While voting is a key part of our republic, it is not explicitly enumerated in the constitution; the closest it comes is "The United States shall guarantee to every State in this Union a Republican Form of Government." In Luther v Borden, an 1840 case in which reformers in Rhode Island were arrested for trying to organize a state constitutional convention [!], this clause was held to be outside the purview of the courts — which puts it directly under the purview of the legislative branch. This interpretation was upheld during Reconstruction and after.
Congress should therefore pass a law saying...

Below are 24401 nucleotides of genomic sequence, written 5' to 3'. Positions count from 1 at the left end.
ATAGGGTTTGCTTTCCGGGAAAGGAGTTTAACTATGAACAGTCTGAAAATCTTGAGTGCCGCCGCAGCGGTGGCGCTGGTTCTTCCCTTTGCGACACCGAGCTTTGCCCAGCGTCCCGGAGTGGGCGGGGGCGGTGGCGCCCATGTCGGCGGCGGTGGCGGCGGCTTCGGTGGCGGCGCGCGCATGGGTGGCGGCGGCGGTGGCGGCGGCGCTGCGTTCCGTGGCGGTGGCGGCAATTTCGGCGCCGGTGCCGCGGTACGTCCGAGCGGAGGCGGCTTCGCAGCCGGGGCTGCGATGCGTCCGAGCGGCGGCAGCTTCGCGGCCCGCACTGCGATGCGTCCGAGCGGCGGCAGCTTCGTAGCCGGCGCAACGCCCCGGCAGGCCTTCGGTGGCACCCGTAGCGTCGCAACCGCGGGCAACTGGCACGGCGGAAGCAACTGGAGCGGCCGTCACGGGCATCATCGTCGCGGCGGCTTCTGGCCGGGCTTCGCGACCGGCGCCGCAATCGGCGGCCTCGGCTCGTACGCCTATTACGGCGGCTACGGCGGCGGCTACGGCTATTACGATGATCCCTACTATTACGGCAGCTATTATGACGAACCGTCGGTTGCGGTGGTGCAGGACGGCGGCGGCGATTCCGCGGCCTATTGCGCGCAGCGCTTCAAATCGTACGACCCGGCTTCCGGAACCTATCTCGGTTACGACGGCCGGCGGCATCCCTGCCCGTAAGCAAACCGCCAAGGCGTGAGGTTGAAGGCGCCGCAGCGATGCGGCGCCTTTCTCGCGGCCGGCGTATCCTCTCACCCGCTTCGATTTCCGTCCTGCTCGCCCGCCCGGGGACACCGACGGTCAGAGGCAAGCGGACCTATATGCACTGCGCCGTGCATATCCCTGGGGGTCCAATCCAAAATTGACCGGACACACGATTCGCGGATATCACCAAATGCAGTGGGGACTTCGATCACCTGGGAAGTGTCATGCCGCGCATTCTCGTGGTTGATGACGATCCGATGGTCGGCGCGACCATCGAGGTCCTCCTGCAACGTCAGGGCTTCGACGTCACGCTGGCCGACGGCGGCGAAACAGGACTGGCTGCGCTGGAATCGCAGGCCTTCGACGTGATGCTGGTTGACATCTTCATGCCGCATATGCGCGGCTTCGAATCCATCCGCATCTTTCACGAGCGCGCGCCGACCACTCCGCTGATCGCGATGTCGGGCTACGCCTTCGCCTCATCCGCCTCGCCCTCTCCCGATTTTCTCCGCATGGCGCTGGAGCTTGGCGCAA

"Each citizen has a right to vote, to have that vote counted, to have the voting process be free of fraud; and that the public has a right to verify these rights are upheld. Voting rules which circumscribe one of these rights are acceptable only if they proportionally increase another of them."
So where the rubber actually meets the road on this, is that it gives citizens whose voting rights are abridged, and "the public" when its verification rights are abridged, standing to take their state governments to court.
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